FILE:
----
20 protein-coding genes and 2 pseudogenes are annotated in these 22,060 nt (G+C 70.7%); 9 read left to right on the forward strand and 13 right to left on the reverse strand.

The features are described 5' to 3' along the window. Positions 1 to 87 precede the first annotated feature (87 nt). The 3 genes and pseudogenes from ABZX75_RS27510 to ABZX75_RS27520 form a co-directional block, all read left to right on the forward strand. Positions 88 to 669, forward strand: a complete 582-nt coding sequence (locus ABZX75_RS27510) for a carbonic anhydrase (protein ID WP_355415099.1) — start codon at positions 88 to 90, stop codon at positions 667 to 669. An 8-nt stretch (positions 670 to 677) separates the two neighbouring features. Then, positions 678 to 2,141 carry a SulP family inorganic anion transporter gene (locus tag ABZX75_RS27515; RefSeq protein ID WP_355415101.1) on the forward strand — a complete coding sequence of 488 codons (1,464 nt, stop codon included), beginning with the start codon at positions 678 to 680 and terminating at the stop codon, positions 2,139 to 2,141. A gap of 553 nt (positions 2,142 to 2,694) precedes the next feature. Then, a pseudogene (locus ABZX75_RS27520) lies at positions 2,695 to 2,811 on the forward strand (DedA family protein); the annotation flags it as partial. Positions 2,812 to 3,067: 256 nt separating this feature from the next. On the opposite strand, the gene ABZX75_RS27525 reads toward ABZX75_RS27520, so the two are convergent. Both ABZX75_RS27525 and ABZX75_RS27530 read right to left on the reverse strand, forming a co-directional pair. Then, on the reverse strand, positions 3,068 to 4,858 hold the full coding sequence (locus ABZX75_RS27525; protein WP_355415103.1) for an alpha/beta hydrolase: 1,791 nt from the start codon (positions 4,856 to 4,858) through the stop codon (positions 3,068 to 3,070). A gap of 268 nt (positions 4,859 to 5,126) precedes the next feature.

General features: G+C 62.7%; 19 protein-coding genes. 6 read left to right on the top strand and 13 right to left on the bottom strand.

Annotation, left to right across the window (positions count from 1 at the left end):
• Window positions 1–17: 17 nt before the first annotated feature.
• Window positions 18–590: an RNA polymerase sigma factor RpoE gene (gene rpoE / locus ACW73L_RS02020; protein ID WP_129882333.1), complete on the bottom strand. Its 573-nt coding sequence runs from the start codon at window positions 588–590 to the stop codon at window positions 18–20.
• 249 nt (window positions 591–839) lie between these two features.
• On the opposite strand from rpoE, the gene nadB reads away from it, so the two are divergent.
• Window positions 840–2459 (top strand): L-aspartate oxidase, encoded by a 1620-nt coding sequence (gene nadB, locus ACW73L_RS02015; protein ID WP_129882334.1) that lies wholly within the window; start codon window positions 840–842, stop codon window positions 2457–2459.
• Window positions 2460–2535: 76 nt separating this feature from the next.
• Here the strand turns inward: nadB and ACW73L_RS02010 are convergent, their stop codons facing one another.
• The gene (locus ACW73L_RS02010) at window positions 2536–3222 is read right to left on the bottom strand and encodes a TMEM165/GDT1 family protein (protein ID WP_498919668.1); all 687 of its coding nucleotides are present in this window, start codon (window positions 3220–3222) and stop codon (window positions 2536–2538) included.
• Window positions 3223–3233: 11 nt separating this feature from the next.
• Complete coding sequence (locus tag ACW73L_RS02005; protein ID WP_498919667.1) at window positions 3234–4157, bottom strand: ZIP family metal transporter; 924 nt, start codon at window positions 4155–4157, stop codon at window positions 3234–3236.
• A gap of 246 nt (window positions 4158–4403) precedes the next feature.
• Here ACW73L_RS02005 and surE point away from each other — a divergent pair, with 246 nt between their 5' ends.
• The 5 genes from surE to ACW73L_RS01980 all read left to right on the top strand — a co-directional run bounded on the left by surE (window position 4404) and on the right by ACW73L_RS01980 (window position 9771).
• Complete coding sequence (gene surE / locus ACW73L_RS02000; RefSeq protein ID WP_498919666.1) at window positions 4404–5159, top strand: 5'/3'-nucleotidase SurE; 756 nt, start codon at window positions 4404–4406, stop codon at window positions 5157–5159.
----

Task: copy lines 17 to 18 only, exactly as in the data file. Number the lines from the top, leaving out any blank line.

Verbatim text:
• The 5 genes from surE to ACW73L_RS01980 all read left to right on the top strand — a co-directional run bounded on the left by surE (window position 4404) and on the right by ACW73L_RS01980 (window position 9771).
• Complete coding sequence (gene surE / locus ACW73L_RS02000; RefSeq protein ID WP_498919666.1) at window positions 4404–5159, top strand: 5'/3'-nucleotidase SurE; 756 nt, start codon at window positions 4404–4406, stop codon at window positions 5157–5159.